f. Ethmoid. The ethmoid bone (figures 2-27, 2-28, 2-29, and 2-30) is between
the two orbits. The bone is light and spongy in appearance and cubical in shape. It
consists of four parts: a horizontal or cribriform plate, a perpendicular plate, and two
(1) The cribriform plate (figure 2-31) is a perforated plate that is received
into the ethmoidal notch of the frontal bone and the roof of the nasal cavity. The
olfactory nerves pass from the brain through the perforations and into the nasal cavity.
The crista galli projects superiorly from the midline of the cribriform, or horizontal plate.
The fold of the dura mater dividing the hemispheres of the brain is attached to the crista
galli (figure 2-31).
(2) The perpendicular plate (figure 2-28) is a thin plate that projects inferiorly
from the cribriform plate. The perpendicular plate is joined inferiorly with the vomer to
help form the nasal septum.
(3) The lateral masses, or labyrinths, consist of a large number of
thin-walled cellular cavities. The spaces within these cells constitute the ethmoid
sinuses (figure 2-35). The superior and middle nasal conchae are spiral convoluted
plates projecting downward from the inner walls of the masses.
g. Special Joints (Sutures) of the Cranial Bones. The cranial bones are held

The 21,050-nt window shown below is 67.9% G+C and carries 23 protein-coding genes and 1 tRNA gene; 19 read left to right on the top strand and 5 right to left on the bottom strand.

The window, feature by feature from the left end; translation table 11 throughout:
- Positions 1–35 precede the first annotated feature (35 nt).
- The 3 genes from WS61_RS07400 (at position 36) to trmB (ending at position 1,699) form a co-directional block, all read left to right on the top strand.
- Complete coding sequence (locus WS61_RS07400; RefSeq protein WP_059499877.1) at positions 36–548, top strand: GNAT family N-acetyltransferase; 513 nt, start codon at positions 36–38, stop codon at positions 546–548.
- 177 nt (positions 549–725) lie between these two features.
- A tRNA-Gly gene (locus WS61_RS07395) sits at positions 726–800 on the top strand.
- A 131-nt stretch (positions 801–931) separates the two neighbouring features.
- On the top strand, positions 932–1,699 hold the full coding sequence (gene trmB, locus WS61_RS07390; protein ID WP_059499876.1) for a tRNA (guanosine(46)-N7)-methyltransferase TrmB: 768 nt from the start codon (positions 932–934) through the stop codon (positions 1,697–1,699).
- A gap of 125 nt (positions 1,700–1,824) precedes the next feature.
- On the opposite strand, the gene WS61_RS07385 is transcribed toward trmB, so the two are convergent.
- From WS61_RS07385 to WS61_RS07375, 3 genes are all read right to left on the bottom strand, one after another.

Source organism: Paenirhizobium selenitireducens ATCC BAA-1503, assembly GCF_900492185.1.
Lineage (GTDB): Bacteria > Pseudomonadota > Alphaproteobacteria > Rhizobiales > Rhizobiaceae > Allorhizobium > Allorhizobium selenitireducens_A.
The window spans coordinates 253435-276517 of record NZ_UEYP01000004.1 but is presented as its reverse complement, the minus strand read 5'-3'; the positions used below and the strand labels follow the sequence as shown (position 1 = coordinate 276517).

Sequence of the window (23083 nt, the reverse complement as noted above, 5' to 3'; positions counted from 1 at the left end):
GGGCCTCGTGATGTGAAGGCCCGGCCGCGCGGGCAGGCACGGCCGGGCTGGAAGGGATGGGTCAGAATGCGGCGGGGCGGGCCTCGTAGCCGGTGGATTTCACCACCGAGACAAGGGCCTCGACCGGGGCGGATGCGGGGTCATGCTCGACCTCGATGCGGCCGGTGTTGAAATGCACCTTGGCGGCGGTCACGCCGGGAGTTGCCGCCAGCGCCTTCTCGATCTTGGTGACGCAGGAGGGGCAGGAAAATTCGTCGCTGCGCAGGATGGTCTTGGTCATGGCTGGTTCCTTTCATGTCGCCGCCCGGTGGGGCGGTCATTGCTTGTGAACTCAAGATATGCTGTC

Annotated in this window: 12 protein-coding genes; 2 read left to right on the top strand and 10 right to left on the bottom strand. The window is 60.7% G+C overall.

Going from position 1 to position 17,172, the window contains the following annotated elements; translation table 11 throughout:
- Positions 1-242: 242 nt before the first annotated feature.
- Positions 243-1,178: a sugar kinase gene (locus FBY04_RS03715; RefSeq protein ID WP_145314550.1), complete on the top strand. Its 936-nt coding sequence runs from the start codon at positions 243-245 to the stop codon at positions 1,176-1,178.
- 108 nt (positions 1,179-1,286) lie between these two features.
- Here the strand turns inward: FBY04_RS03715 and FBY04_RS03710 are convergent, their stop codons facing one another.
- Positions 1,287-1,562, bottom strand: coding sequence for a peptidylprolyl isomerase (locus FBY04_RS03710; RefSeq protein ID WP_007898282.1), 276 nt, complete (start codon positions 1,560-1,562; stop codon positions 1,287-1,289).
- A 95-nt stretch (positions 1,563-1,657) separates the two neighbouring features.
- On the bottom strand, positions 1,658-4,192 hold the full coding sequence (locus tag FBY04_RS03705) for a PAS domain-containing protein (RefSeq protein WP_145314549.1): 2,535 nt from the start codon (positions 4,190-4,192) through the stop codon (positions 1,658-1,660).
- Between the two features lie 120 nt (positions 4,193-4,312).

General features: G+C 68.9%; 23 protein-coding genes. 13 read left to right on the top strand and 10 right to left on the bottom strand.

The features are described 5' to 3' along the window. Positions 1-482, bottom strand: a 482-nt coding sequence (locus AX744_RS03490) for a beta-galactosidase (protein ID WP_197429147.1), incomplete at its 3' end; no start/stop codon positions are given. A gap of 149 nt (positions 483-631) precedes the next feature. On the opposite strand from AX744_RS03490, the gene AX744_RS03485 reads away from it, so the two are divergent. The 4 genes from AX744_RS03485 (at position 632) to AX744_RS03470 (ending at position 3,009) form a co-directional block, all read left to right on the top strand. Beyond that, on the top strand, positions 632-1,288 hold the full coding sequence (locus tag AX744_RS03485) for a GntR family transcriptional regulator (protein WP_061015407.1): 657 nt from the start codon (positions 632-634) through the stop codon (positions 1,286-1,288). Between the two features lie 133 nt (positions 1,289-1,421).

rigidly together by means of special interlocking, immovable joints known as sutures
(figures 1-14 and 2-36). The most important of these sutures are the sagittal suture
(between the medial adjacent border of the two parietal bones), the coronal suture
(between the posterior border of the frontal bone and the anterior borders of the two
parietal bones), the lambdoidal suture (between the posterior-inferior border of the two
parietal bones and the posterior-superior border of the occipital bone), and the
squamous suture (between the lateral inferior border of the parietal and the upper
squamous part of the temporal bone). The point of junction of the coronal and sagittal
sutures is known as the bregma and indicates the position of the anterior fontanelle in
the fetal skull, which represents an unossified membranous interval between these
bones before ossification is complete (normally at about 18 months of age). The point
of junction of the sagittal and lambdoidal sutures is the lambda (figure 1-14), which
indicates the position of the posterior fontanelle.
2-28. INDIVIDUAL FACIAL BONES
a. Nasal Bones. The nasal bones (figures 2-27, 2-28, and 2-29) are two small,
oblong, flat bones that constitute the upper portion, or bridge, of the nose. The point at
which they articulate with the frontal bone is called the nasion.
b. Lacrimal Bones. The lacrimal bones (figures 2-27 and 2-28) are two very
thin, fragile bones situated at the front part of the medial walls of the orbits.